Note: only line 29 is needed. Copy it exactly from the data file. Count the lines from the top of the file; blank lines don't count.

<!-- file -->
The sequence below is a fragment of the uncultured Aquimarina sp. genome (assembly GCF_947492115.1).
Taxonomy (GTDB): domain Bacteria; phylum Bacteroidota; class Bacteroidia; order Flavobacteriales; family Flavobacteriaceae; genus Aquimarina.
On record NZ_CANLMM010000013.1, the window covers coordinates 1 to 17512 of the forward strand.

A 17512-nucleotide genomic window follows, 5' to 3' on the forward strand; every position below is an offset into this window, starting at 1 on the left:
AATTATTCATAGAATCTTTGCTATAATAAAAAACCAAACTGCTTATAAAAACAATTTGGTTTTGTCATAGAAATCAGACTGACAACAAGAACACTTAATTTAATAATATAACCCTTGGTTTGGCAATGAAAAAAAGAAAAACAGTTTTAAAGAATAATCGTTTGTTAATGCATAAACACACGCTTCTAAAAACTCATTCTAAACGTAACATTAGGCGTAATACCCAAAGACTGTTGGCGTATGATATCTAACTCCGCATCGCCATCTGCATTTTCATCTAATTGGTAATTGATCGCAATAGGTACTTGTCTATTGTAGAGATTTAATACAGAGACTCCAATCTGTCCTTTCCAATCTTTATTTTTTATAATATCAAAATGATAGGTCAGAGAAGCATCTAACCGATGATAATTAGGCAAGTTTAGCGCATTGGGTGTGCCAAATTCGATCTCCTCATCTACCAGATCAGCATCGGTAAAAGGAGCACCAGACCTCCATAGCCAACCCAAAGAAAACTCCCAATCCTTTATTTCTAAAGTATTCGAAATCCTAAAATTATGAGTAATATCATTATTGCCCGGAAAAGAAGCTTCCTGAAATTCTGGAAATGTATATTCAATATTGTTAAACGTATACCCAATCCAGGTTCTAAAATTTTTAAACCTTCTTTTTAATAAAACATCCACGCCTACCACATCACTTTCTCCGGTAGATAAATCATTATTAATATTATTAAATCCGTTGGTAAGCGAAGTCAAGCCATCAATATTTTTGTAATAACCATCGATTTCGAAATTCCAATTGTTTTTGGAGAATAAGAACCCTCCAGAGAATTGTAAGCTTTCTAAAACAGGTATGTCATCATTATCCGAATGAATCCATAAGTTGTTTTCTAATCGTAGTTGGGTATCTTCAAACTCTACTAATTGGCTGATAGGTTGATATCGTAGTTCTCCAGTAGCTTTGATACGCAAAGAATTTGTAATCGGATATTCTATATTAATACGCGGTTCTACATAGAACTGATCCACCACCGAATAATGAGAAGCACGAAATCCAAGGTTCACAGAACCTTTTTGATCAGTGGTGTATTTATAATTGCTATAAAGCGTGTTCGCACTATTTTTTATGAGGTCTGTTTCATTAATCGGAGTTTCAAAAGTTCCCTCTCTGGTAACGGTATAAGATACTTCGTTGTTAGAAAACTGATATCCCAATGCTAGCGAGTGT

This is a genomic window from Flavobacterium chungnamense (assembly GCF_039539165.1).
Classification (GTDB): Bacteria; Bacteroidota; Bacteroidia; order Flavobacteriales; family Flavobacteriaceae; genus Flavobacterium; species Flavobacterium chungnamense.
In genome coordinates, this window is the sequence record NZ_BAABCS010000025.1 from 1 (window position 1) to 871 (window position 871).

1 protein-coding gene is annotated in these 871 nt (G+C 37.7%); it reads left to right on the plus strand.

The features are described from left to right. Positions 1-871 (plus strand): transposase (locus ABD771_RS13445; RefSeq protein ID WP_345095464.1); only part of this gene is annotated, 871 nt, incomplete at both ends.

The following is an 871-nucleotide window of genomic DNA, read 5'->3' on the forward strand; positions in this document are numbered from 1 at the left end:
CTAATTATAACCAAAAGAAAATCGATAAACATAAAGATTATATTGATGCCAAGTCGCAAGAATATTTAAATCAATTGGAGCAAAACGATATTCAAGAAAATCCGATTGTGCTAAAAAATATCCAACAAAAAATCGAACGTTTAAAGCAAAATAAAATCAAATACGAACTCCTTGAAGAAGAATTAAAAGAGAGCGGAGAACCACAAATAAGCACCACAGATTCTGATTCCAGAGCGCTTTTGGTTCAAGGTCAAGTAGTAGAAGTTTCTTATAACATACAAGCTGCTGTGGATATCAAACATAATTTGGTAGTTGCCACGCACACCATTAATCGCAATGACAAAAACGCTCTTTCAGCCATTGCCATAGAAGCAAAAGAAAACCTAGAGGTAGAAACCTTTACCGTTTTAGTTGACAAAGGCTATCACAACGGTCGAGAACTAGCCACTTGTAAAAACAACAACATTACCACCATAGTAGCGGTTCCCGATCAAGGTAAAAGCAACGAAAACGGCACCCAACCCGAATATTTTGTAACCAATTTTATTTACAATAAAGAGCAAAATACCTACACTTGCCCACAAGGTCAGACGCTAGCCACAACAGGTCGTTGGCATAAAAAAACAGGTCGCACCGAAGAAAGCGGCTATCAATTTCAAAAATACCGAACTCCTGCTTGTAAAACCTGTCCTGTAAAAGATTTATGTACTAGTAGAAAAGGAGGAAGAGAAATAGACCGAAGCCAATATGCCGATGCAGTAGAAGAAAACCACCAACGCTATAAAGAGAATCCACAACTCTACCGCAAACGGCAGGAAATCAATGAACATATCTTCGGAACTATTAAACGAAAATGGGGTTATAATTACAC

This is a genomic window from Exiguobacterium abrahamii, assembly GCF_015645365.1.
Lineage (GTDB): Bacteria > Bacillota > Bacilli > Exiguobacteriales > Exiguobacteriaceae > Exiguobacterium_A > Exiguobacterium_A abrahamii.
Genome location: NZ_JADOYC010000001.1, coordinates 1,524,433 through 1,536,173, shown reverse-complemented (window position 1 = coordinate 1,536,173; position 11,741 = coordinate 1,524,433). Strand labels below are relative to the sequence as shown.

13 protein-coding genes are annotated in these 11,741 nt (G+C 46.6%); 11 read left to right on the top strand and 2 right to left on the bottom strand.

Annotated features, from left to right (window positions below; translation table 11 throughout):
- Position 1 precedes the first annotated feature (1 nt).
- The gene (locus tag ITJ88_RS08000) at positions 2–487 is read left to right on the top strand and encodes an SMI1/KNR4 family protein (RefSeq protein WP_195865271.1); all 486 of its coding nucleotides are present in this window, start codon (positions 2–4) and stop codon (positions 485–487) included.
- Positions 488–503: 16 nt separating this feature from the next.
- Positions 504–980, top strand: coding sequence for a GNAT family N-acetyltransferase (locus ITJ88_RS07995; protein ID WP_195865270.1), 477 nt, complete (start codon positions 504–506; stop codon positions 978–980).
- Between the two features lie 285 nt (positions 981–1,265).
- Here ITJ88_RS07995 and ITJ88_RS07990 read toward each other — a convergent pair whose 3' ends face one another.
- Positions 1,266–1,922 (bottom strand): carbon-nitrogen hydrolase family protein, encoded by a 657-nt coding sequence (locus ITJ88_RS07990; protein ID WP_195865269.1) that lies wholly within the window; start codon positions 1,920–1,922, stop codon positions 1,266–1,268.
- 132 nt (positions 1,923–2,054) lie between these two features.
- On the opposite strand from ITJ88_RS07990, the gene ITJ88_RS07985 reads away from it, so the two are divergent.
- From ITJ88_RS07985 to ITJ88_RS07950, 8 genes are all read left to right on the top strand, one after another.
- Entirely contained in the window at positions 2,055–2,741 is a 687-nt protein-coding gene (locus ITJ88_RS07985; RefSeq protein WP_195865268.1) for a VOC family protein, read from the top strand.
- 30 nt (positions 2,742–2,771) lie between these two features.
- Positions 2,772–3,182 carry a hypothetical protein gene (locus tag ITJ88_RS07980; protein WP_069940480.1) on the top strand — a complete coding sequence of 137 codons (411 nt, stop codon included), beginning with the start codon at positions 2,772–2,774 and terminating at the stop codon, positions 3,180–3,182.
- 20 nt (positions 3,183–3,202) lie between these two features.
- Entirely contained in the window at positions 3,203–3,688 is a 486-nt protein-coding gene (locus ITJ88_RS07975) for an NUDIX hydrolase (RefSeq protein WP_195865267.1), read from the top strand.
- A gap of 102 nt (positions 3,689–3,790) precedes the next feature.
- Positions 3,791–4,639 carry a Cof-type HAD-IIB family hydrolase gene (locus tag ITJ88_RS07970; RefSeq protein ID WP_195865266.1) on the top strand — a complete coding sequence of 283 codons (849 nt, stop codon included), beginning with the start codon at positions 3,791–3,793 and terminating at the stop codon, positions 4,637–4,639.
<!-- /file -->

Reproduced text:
- 30 nt (positions 2,742–2,771) lie between these two features.